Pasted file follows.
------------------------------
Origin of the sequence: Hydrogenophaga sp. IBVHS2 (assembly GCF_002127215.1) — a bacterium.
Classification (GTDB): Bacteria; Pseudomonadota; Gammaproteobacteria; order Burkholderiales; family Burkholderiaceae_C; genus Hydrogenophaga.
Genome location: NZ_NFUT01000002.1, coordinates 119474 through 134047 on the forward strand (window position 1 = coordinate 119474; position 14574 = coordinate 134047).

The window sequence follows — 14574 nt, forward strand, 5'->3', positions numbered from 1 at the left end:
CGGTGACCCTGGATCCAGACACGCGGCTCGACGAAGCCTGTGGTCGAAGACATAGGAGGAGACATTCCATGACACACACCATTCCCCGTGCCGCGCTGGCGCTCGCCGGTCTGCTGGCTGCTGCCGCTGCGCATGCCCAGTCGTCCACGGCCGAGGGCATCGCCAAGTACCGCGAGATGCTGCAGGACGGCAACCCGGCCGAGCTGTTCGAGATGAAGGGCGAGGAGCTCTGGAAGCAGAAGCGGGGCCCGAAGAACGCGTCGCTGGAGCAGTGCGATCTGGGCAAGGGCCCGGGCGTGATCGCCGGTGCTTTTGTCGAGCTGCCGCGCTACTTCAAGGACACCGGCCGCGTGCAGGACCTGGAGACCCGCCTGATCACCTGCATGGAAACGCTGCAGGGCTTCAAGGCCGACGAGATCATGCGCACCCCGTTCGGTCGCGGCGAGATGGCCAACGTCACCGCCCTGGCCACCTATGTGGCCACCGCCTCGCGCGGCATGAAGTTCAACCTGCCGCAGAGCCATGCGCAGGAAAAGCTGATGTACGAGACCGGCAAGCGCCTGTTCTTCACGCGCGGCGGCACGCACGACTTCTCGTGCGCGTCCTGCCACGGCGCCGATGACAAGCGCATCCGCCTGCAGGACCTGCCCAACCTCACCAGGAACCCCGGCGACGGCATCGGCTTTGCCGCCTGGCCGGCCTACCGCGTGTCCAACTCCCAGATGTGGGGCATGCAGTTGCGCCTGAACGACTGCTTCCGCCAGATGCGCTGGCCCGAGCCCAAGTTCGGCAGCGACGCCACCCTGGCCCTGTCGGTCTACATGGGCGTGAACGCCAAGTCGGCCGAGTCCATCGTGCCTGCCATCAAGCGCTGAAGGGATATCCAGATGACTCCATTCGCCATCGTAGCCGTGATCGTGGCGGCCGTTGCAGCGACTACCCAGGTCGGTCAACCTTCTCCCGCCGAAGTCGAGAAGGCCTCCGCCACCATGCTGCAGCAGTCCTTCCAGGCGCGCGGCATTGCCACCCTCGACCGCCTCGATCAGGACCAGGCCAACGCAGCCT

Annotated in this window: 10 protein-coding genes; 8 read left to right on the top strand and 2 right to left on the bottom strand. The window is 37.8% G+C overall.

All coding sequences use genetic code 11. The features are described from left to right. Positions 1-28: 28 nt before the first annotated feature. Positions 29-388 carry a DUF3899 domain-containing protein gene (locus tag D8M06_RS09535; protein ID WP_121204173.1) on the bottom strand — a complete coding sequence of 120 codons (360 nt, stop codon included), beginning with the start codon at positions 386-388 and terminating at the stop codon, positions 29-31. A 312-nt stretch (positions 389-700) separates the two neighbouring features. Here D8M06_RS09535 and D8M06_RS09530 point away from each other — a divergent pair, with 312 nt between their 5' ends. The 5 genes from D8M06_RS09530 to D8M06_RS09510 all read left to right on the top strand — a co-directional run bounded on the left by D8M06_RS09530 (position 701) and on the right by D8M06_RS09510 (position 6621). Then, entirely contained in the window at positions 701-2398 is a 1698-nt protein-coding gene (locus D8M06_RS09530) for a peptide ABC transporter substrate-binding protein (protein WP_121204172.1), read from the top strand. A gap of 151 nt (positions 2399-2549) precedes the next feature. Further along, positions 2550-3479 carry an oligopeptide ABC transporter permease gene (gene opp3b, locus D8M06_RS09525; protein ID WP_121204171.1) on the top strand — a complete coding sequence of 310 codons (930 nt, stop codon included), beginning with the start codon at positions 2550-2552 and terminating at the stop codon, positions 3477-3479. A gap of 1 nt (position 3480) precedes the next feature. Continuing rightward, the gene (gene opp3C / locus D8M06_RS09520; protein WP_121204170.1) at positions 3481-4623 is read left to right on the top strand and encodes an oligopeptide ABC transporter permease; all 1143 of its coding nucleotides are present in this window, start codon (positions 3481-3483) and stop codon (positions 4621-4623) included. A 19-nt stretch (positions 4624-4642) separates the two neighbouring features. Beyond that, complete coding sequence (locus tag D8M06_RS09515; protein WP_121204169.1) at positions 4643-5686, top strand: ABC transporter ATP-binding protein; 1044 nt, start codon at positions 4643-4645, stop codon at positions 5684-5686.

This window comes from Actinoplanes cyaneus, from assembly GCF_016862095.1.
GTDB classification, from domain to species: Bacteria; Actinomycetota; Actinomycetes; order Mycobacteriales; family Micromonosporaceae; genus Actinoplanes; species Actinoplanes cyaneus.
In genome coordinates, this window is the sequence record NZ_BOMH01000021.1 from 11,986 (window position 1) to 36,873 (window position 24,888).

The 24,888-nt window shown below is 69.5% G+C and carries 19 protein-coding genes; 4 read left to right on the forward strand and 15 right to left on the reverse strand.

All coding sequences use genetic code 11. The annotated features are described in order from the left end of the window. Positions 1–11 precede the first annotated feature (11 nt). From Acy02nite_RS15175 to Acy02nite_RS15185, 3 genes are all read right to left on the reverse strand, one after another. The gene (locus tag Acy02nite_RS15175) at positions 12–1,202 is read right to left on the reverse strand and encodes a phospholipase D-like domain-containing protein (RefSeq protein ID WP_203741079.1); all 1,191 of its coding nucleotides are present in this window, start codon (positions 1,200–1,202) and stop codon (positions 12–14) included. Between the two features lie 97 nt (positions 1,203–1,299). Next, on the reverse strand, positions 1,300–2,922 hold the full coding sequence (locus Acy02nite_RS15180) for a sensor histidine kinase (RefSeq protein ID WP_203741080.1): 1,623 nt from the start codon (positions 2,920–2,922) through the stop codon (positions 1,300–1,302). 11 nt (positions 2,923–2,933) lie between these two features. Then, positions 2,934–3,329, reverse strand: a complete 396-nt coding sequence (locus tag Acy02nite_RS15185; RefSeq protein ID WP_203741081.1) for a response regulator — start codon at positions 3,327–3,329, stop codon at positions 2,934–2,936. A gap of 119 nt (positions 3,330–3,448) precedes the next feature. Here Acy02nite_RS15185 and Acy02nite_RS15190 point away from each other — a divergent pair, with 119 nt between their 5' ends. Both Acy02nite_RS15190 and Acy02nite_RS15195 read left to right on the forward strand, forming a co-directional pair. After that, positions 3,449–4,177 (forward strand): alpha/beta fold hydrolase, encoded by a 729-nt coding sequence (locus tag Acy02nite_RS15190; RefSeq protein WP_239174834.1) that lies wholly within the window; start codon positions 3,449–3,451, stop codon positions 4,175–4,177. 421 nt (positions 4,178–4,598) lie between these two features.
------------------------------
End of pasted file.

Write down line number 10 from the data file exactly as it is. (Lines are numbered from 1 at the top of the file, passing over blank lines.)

In genome coordinates, this window is the sequence record NZ_BOMH01000021.1 from 11,986 (window position 1) to 36,873 (window position 24,888).